Opinion filed June 13, 1977.
APPEAL from the Circuit Court of Macon County; the Hon. ALBERT G. WEBBER, III, Judge, presiding.
Burger, Fombelle, Wheeler Dvorak, P.C., of Decatur (David A. Dvorak, of counsel), for appellant.
Samuels, Miller, Schroeder, Jackson Sly, of Decatur (Jerald E. Jackson and Mark E. Jackson, of counsel), for appellees.
This is a suit over land.
Longstreet filed suit to establish his right to certain land in Macon County. In the first count, he alleged that the various defendants owned only a terminated life estate in the property and that he, as remainderman, is entitled to possession. In count II, Longstreet collaterally attacks a foreclosure decree, and subsequent sale, on the ground that the court lacked personal jurisdiction over him. In count III he seeks to disaffirm a mortgage signed by him during his minority. All three counts were dismissed and Longstreet appeals.
We affirm dismissal of counts II and III, but reverse the dismissal of count I and remand.
The complaint alleged the following: Longstreet's father was the owner of a life estate in the property and he, plaintiff, was the remainderman. On August 29, 1932, plaintiff and his parents signed a mortgage and two notes in the amount of $253.33. Plaintiff was a minor at that time. The mortgage, held by M.W. Iles, was recorded.
About November 10, 1934, Iles filed suit to foreclose. Plaintiff and his parents were named as defendants and a return of summons was made showing the three had been personally served. Plaintiff Longstreet denies that he was actually served.
A decree of foreclosure was entered February 15, 1935. Judicial sale was held March 23, 1935, and the property purchased by Karl Volhmer. On March 24, 1936, the property was redeemed by H.H. Morey, the assignee of a judgment creditor of plaintiff's father. On April 15, 1936, H.H. Morey received a sheriff's deed, which was recorded. The present defendants are Morey's children, who claim title in fee simple, through the sheriff's deed. The other defendants are tenants on the property.
Count I alleges that H.H. Morey, as assignee of a judgment creditor of plaintiff's father, acquired only the ownership interest of the father, which was a life estate. Plaintiff's father died October 26, 1973. Plaintiff requests that he be declared owner in fee simple of the property.
Count II says that the foreclosure decree was void for lack of personal jurisdiction because plaintiff was never served with summons.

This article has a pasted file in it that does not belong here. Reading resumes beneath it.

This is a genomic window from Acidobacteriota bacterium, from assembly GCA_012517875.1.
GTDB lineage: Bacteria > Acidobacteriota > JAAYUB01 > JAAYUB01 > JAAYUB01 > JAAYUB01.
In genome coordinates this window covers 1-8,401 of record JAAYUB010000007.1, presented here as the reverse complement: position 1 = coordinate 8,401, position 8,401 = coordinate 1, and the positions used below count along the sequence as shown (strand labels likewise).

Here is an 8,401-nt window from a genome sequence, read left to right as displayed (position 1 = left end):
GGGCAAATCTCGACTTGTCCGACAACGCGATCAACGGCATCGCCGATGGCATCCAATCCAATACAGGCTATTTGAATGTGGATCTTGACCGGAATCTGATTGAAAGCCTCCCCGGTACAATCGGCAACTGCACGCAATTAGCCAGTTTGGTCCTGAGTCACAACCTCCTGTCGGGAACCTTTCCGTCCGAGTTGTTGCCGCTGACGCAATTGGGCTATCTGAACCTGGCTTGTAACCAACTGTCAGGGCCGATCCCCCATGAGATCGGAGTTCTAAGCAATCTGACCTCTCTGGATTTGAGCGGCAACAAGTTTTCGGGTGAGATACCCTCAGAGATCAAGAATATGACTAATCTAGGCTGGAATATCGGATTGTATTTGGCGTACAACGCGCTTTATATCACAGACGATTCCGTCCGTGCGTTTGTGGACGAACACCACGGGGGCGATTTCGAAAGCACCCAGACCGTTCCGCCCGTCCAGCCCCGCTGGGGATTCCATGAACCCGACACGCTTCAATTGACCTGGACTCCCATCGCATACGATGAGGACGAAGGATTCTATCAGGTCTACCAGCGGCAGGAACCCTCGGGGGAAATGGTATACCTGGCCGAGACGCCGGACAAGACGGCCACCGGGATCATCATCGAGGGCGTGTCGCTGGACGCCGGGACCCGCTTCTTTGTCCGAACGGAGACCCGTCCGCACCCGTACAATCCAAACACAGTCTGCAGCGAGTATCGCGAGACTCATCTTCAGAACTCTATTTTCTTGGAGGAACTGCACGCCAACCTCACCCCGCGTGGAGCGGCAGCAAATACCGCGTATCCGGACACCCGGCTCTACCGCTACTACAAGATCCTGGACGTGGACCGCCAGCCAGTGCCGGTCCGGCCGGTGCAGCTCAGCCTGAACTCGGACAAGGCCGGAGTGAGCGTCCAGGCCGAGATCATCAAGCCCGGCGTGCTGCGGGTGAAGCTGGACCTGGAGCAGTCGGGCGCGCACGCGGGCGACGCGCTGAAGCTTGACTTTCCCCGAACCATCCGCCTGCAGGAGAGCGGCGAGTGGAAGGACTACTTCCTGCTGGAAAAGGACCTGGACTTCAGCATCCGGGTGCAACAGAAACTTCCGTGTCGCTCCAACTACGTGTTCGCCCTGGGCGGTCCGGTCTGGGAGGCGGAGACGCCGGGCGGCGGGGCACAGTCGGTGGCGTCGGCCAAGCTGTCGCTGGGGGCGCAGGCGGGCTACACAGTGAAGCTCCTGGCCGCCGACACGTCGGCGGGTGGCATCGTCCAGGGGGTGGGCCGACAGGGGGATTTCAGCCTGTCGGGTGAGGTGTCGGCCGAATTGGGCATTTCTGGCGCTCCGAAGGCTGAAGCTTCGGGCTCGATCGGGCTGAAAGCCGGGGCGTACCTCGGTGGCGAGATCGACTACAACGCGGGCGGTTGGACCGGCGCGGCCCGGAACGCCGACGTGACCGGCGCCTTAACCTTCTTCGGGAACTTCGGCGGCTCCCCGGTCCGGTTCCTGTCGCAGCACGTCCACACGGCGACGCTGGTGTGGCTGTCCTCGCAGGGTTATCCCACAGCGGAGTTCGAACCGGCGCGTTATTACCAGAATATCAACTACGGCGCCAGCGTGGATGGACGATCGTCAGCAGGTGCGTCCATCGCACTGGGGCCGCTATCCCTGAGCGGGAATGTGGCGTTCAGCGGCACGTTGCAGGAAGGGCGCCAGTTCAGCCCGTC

Count III seeks to disaffirm the original mortgage and notes because plaintiff was a minor at the time they were signed. He alleges that, when he first became aware of the foreclosure in 1935 or 1936, he consulted with attorneys who told him that: (1) there was nothing he could do until after the death of the life tenant; and (2) since he was a minor at the time of the signing, his interest would be preserved.
• 1, 2 COUNT I. The narrow question presented here is whether a judgment creditor of the life tenant acquires title in fee when he redeems the property en masse or whether he acquires only the title of his judgment debtor.
Plaintiff cites Schroeder v. Bozarth (1906), 224 Ill. 310, 79 N.E. 583, a case which is virtually identical to this one in terms of events, participants and time span. As here, the owners executed a mortgage, it was foreclosed and the owners did not redeem. A judgment creditor of the life tenant did redeem the propery en masse. The life tenant died 30 years later and the heirs of the remaindermen filed for partition. The supreme court held that a judgment creditor who redeems after a foreclosure sale can only acquire the title of his judgment debtor, even though he redeems en masse. The effect is to remove the encumbrance from the property but the creditor had no ability to acquire the title of those not his debtors.
Although no more recent case involving life tenants and remaindermen has been found, the supreme court in 1952 applied the same rule to another multiple interest (joint tenancies) in Wojcik v. Stolecki (1952), 411 Ill. 443, 104 N.E.2d 288. In that case the court noted that it was the established method for the creditor of one co-tenant to redeem the whole, although he only acquires the title of his debtor and frees the interest of any other owner from the lien of the sale.